Greet Friends with Discretion. A lady does not call out to friends or inquire after their health in a boisterous fashion. Ladies do not rush up to each other and kiss effusively. It is a foolish practice for ladies to kiss each other every time they meet, particularly on the street. It is positively vulgar; a refined woman shrinks from any act that makes her conspicuous. Such practice belongs rather to the period of “gush” natural to very young girls and should be discouraged on physiological grounds, if no other.

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This post was going to start out in a very rambling, unfocused style, but let me first point out one important thing, so that what I say makes sense. Stuff Christians Like has a great post today about how powerful God is: almost all powerful. Go read it, and then meet me back here.

I’ll wait …

Anyway, that blog got me thinking—which is a good thing, because I finally got the message that God seems to have been pushing to me for a while now.

I will be honest: There’s a lot going on in my life right now, spiritually, physically, occupationally, socially, etc. I’ve been praying about all these different concerns, but I still worry about them. And then there’s the things going on in the lives of others that I’m also praying for and concerned about. Sometimes it seems like prayer gets me nowhere—why is that?

Well, staying worried makes the prayers rather pointless—since obviously I’m not truly giving up my own concerns, plans, and power, and I’m not fully trusting THE GOD OF THE UNIVERSE Who, by the way, HAS A PERSONAL RELATIONSHIP WITH ME, to care enough to get done what needs to be done, His way. If I say “Please God, help so-and-so with this-and-this,” but I still worry about it, I haven’t given Him the problem to take care of. I’m just speaking words without actually trusting that He’s going to take care of it. I’m still ruminating and wondering what I can do about it. The words alone are then meaningless.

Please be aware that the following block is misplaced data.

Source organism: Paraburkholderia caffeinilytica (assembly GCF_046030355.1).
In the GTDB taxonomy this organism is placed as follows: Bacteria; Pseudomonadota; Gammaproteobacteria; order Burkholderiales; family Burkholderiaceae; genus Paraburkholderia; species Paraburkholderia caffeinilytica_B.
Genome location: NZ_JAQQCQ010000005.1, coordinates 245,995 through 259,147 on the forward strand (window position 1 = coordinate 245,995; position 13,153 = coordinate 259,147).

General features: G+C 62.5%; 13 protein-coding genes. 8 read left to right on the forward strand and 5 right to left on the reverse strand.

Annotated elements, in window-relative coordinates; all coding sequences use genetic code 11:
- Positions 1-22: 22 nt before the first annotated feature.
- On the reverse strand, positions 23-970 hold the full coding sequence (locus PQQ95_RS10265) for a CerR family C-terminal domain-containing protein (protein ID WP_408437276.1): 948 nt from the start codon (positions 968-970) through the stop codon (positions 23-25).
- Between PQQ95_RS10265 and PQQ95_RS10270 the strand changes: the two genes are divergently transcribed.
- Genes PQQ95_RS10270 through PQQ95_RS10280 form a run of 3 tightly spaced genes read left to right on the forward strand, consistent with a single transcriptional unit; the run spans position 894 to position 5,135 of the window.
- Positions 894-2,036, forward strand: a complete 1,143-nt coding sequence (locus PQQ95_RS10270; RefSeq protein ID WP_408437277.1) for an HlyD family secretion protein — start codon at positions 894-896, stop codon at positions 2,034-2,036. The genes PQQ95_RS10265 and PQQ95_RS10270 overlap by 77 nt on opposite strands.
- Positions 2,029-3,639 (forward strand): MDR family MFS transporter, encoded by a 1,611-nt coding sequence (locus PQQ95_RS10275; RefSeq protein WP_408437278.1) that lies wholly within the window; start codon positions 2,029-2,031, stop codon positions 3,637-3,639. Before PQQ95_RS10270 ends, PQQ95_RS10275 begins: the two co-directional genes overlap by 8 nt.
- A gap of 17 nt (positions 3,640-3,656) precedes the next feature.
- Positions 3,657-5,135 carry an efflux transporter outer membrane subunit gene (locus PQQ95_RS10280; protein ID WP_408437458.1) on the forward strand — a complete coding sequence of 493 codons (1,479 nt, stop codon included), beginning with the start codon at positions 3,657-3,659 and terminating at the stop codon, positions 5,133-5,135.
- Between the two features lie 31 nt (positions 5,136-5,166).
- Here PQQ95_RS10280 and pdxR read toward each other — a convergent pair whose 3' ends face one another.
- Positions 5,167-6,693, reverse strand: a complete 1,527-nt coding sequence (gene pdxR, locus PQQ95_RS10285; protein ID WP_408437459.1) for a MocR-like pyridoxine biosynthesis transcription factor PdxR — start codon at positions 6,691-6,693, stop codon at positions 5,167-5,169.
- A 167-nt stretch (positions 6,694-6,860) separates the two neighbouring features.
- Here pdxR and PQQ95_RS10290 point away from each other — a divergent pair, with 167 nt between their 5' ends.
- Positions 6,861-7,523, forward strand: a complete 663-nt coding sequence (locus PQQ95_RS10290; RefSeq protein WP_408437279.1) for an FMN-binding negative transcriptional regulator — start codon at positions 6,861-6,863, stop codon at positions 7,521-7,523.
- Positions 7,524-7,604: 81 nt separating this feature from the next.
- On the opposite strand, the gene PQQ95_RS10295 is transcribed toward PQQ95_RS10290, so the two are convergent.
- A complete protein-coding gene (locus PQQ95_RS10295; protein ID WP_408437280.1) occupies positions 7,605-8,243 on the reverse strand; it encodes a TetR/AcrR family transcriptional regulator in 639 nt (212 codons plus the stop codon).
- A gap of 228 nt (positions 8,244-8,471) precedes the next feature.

This spills into my daily life, when I worry about too much. It builds up and builds up until I almost forget that God has any power at all over what happens to me, that I am, in fact, not subject to the whims of fate. Kind of like what I said in my post on fear, worrying takes the focus off God, and can prevent us from living the full life in Him that He desires for us.

Do any of these sound familiar?

If I don’t get into this grad school program, I don’t know what I’m going to do.
I can’t be late for this meeting or I’ll lose my job and then where will I be?
If this guy isn’t interested in me, then I’ll probably never get married.
I have to get this promotion, or there won’t be another opportunity and my life will be over.
If I don’t find the ingredients for this recipe I’m making for this party, I’ll be a social outcast.
I can’t survive without my family/pet/best friend within easy reach.

Yes, some of these are exaggerated, and some sound kind of funny, but how often do we actually think like this? (And as one who leans toward the melodramatic, I know I do this a lot.)

Does God not care? Is He incapable of handling the situation?